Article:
Refractory Media Of Eye S4 March 10Presentation Transcript
VISION; Refractory Media of the Eye Dr. Nisreen Abo-elmaaty Physiology Department
Visible light (of wavelength ranging from 400-700 nm) only can excite photo-receptors
Infrared rays can not excite, felt only as heat ,Ultraviolet rays are filtered out by the lens of the eye
It is the bending of light rays when they travel in 2 transparent media with 2 different refractive indices, provided that they travel at angulated interface.
Refractive Index (RI) of a medium
= velocity of light in air
velocity of light in that medium
e.g. RI of cornea is 1.38 means
= velocity of light in air / velocity of light in cornea
Parallel rays (coming from distance > 6 m) will be bent toward edges of a convex lens.
At certain curvature of the lens, these rays will pass through a single point; Focal Point.
Focal Length: is the distance between central part of lens & Focal point.
Focal Point Focal Length Dioptric power of a lens is a measure of its ability to refract light rays. Refractive power = 1 meter / focal length = ? Dioptre. Thus, Dioptric power is inversely related to focal length
The Eye Ball
24 mm in diameter
3 layers + intraocular fluids & chambers
Ocular Chambers & Fluids
The lens divides the ocular cavity into 2 chambers filled with intraocular fluids :
Posterior to lens
Filled with Vitreous humour (clear jelly-like fluid)
Anterior to lens
Divided by the iris into: anterior & posterior chambers.
Filled with Aqueous humour (clear watery fluid)
Vitreous Chamber Aqueous Chamber
Clear transparent fluid filling ant. & post. chambers.
Formed by the epithelial lining of ciliary processes of ciliary body at a rate of 1-3 μ l /min.
Relative to plasma , Aqueous H is:
- alkaline, nearly protein-free fluid
- Higher Na + & HCO 3 content
- Higher vit. C, pyruvic & lactic acids
- Lower glucose
Circulation & Drainage of Aqueous humor
Aq.H from ciliary processes -> flows between suspensory ligaments -> post.chamber -> through pupil -> ant. Chamber -> through iridocorneal angle (filtration angle) ->space of Fontana -> canal of Schlemm ->aqueous veins -> episcleral veins -> systemic veins.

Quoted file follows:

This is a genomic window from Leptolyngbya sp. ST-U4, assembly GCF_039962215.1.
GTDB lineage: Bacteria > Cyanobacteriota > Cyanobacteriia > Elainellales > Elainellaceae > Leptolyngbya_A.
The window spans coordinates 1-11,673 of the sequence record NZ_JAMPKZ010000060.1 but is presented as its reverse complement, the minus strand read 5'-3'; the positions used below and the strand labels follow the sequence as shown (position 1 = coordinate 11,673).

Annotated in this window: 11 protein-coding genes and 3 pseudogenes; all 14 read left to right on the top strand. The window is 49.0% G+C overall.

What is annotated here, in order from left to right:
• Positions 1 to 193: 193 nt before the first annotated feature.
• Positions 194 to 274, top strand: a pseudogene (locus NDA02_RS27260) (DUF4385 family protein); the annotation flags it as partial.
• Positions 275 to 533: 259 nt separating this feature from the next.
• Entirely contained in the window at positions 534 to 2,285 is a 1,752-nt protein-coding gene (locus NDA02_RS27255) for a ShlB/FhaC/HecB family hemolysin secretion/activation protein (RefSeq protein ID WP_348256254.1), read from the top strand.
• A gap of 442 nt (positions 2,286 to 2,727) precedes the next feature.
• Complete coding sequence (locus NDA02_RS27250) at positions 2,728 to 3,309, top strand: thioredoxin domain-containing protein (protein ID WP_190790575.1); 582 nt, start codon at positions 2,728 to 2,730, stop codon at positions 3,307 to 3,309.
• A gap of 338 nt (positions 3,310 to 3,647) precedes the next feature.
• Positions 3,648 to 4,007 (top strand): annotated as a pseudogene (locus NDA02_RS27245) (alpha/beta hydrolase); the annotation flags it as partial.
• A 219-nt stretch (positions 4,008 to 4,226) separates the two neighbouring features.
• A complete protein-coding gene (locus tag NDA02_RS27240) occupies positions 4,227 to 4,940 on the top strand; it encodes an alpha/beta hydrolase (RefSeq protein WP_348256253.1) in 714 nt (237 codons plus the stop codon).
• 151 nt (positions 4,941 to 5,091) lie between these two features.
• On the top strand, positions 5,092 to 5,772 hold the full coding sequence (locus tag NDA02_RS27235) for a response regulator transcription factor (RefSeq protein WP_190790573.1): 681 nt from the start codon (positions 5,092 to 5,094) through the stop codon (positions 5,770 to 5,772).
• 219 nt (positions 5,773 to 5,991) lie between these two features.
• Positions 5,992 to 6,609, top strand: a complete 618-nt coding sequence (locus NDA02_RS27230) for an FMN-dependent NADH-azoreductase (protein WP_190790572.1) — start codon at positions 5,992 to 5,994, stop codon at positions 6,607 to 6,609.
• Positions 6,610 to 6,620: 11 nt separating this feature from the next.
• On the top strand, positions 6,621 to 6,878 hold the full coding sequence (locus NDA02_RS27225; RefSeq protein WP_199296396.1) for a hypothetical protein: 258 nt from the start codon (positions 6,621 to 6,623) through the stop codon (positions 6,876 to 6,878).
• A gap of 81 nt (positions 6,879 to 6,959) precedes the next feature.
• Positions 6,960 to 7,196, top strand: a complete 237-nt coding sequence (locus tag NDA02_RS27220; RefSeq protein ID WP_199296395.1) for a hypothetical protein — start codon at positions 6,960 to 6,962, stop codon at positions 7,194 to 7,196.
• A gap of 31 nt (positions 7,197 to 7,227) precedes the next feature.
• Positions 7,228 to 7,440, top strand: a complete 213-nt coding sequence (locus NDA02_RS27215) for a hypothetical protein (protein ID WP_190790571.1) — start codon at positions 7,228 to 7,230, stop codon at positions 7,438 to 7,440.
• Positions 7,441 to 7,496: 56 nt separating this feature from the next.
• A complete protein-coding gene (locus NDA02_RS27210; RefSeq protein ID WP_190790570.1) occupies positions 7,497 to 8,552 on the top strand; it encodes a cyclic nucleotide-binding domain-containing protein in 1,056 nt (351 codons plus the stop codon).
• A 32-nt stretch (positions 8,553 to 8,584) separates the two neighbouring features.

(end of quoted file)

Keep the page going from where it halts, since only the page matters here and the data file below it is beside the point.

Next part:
Functions of Aq.H
One of refractory media of the eye
Supply of O 2 & nutrients for avascular cornea & lens.
Buffering & removal of acid products of anaerobic metabolism of cornea & lens.
Keeping intraocular pressure (IOP) constant by the balance between its formation & drainage.
Transparent gelatinous mass held together by fibrillar network. (little flow of fluid; Vitreous body).
Filling the space between lens & retina.
Separated from lens by a very narrow Retrolental space.
Enclosed in a thin hyaloid membrane , firmly adherent to retina around optic disc.
- one of the refractive media of the eye.
- support of intracocular structures (lens & retina).
- Maintenance of spherical shape of eye.
The refractive power of cornea is mainly due to its anterior
The Lens: half of bending occurs at its ant. surface & half at its posterior surface.
Refractive Media of the Eye 1.34 Vitreous Humour +20 Dioptres 1.40 Lens 1.33 Aqueous Humour +39 Dioptres 1.38 Cornea 1 Air Refractive power Refractive Index (RI) Medium
The Optical System of the Eye The divergent light rays must pass through an optical system that brings them back into focus. The cornea & lens is the optical system of the eye that focus light rays onto the retina